This technology ensures that that only one PEG molecule is conjugated at
each disulphide bond. The research was published in academic journals
(2-5) and has led to the PEGylation reagents (TheraPEG™). TheraPEG™
technology was developed and commercialised through collaborations between
Imperial and PolyTherics Ltd (2003-2005). It enabled the therapeutic
efficacy of protein-based medicines to be significantly improved. The
conjugation process and the resulting products becoming the subject of
granted patents in Europe, US, India, China, Japan, South Korea and
Initial Imperial research focused on the application of TheraPEG™
technology to interferon α as a potential alternative to other pegylated
interferon α products for the treatment of Hepatitis C infection. Further
research studies conducted by PolyTherics with a range of different
proteins and peptides under commercial contracts. TheraPEG™ technology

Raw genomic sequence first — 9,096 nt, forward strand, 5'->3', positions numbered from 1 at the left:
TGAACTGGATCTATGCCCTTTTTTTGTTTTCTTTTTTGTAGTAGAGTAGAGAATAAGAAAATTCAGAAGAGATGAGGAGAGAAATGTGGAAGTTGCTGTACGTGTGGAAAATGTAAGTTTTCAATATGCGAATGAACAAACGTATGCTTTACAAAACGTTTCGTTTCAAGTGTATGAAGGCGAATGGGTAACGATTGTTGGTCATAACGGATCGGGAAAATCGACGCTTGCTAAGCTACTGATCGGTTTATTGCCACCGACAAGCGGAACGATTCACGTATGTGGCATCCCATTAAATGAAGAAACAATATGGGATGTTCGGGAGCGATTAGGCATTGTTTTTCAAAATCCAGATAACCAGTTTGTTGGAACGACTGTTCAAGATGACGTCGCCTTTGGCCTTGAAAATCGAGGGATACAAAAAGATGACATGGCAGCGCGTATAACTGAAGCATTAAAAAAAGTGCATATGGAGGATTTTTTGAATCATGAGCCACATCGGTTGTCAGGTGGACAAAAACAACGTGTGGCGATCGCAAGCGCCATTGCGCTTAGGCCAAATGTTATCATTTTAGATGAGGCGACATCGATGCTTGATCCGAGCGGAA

enabled enzymes and antibody fragments to be site-specifically PEGylated
using a native and accessible disulphide bond without destroying the
molecules' tertiary structure or abolishing its biological activity.
References to the research
(1) Core technology patent — awarded: A. Godwin, E. Pedone, J. Choi, S.
Brocchini, S. Shaunak. Conjugated biological molecules and their
preparation. World — WO2005/007197A3(2005);
US — US7595292B2(2009)
— awarded; Europe — EP04743335(2009) — awarded.
(2) Shaunak, S., Godwin, A., Choi, J., Balan, S., Pedone, E.,
Vijayarangam, D., Heidelberger, S., Teo, I., Zloh, M., Brocchini, S.
(2006). Site-specific PEGylation of native disulfide bonds in therapeutic